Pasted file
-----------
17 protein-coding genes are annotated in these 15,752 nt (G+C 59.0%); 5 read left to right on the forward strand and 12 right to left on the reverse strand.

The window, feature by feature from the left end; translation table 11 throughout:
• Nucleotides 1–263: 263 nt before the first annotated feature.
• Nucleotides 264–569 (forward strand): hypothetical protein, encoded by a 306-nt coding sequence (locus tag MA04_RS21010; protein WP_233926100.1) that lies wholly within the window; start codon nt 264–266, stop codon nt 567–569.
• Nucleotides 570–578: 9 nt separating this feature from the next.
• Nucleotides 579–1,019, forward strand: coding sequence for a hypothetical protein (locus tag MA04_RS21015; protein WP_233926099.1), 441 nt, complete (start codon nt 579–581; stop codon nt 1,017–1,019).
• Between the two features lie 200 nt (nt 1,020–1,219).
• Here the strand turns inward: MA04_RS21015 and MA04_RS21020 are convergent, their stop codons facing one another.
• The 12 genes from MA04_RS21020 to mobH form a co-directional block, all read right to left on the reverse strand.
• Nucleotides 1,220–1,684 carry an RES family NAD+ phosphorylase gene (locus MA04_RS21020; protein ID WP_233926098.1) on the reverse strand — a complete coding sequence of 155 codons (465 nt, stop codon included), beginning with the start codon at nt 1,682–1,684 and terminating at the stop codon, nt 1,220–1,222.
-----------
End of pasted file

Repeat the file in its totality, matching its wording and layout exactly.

17 protein-coding genes are annotated in these 15,752 nt (G+C 59.0%); 5 read left to right on the forward strand and 12 right to left on the reverse strand.

The window, feature by feature from the left end; translation table 11 throughout:
• Nucleotides 1–263: 263 nt before the first annotated feature.
• Nucleotides 264–569 (forward strand): hypothetical protein, encoded by a 306-nt coding sequence (locus tag MA04_RS21010; protein WP_233926100.1) that lies wholly within the window; start codon nt 264–266, stop codon nt 567–569.
• Nucleotides 570–578: 9 nt separating this feature from the next.
• Nucleotides 579–1,019, forward strand: coding sequence for a hypothetical protein (locus tag MA04_RS21015; protein WP_233926099.1), 441 nt, complete (start codon nt 579–581; stop codon nt 1,017–1,019).
• Between the two features lie 200 nt (nt 1,020–1,219).
• Here the strand turns inward: MA04_RS21015 and MA04_RS21020 are convergent, their stop codons facing one another.
• The 12 genes from MA04_RS21020 to mobH form a co-directional block, all read right to left on the reverse strand.
• Nucleotides 1,220–1,684 carry an RES family NAD+ phosphorylase gene (locus MA04_RS21020; protein ID WP_233926098.1) on the reverse strand — a complete coding sequence of 155 codons (465 nt, stop codon included), beginning with the start codon at nt 1,682–1,684 and terminating at the stop codon, nt 1,220–1,222.